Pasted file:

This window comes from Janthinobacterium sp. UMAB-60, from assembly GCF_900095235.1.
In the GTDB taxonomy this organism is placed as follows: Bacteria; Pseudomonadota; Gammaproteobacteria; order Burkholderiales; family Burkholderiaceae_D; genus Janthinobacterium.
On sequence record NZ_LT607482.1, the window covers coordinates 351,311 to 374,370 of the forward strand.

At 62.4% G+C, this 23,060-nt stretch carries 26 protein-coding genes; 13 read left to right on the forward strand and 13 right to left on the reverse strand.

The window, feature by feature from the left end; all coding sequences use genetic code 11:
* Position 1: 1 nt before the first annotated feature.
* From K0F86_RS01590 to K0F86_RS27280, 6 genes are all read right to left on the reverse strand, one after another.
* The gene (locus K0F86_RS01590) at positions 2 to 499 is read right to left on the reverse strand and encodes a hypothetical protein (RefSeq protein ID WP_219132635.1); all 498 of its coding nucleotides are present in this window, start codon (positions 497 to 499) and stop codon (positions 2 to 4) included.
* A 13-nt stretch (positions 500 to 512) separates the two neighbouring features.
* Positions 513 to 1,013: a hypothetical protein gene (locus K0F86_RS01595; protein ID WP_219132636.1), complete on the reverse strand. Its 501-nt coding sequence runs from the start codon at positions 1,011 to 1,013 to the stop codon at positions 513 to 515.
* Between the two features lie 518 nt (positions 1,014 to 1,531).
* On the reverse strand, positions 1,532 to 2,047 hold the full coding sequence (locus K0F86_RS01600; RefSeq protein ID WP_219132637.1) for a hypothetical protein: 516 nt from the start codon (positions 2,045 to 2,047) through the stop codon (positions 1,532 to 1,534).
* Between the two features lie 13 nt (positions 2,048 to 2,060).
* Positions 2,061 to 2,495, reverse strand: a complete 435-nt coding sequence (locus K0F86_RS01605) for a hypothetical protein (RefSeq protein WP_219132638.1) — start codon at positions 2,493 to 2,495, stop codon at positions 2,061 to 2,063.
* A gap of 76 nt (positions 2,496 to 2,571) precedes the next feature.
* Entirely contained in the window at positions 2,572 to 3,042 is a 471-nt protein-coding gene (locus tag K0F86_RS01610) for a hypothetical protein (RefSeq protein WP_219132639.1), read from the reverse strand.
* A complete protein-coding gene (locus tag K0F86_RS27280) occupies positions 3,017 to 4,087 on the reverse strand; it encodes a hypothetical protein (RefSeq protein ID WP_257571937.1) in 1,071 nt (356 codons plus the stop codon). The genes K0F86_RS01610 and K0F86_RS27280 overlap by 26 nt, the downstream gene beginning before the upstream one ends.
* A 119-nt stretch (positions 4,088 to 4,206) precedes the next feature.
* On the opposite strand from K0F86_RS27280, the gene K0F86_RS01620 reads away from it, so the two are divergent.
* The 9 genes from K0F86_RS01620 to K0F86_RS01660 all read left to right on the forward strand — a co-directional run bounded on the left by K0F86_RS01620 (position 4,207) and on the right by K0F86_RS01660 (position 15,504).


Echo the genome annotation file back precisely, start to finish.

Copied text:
This window comes from Janthinobacterium sp. UMAB-60, from assembly GCF_900095235.1.
In the GTDB taxonomy this organism is placed as follows: Bacteria; Pseudomonadota; Gammaproteobacteria; order Burkholderiales; family Burkholderiaceae_D; genus Janthinobacterium.
On sequence record NZ_LT607482.1, the window covers coordinates 351,311 to 374,370 of the forward strand.

At 62.4% G+C, this 23,060-nt stretch carries 26 protein-coding genes; 13 read left to right on the forward strand and 13 right to left on the reverse strand.

The window, feature by feature from the left end; all coding sequences use genetic code 11:
* Position 1: 1 nt before the first annotated feature.
* From K0F86_RS01590 to K0F86_RS27280, 6 genes are all read right to left on the reverse strand, one after another.
* The gene (locus K0F86_RS01590) at positions 2 to 499 is read right to left on the reverse strand and encodes a hypothetical protein (RefSeq protein ID WP_219132635.1); all 498 of its coding nucleotides are present in this window, start codon (positions 497 to 499) and stop codon (positions 2 to 4) included.
* A 13-nt stretch (positions 500 to 512) separates the two neighbouring features.
* Positions 513 to 1,013: a hypothetical protein gene (locus K0F86_RS01595; protein ID WP_219132636.1), complete on the reverse strand. Its 501-nt coding sequence runs from the start codon at positions 1,011 to 1,013 to the stop codon at positions 513 to 515.
* Between the two features lie 518 nt (positions 1,014 to 1,531).
* On the reverse strand, positions 1,532 to 2,047 hold the full coding sequence (locus K0F86_RS01600; RefSeq protein ID WP_219132637.1) for a hypothetical protein: 516 nt from the start codon (positions 2,045 to 2,047) through the stop codon (positions 1,532 to 1,534).
* Between the two features lie 13 nt (positions 2,048 to 2,060).
* Positions 2,061 to 2,495, reverse strand: a complete 435-nt coding sequence (locus K0F86_RS01605) for a hypothetical protein (RefSeq protein WP_219132638.1) — start codon at positions 2,493 to 2,495, stop codon at positions 2,061 to 2,063.
* A gap of 76 nt (positions 2,496 to 2,571) precedes the next feature.
* Entirely contained in the window at positions 2,572 to 3,042 is a 471-nt protein-coding gene (locus tag K0F86_RS01610) for a hypothetical protein (RefSeq protein WP_219132639.1), read from the reverse strand.
* A complete protein-coding gene (locus tag K0F86_RS27280) occupies positions 3,017 to 4,087 on the reverse strand; it encodes a hypothetical protein (RefSeq protein ID WP_257571937.1) in 1,071 nt (356 codons plus the stop codon). The genes K0F86_RS01610 and K0F86_RS27280 overlap by 26 nt, the downstream gene beginning before the upstream one ends.
* A 119-nt stretch (positions 4,088 to 4,206) precedes the next feature.
* On the opposite strand from K0F86_RS27280, the gene K0F86_RS01620 reads away from it, so the two are divergent.
* The 9 genes from K0F86_RS01620 to K0F86_RS01660 all read left to right on the forward strand — a co-directional run bounded on the left by K0F86_RS01620 (position 4,207) and on the right by K0F86_RS01660 (position 15,504).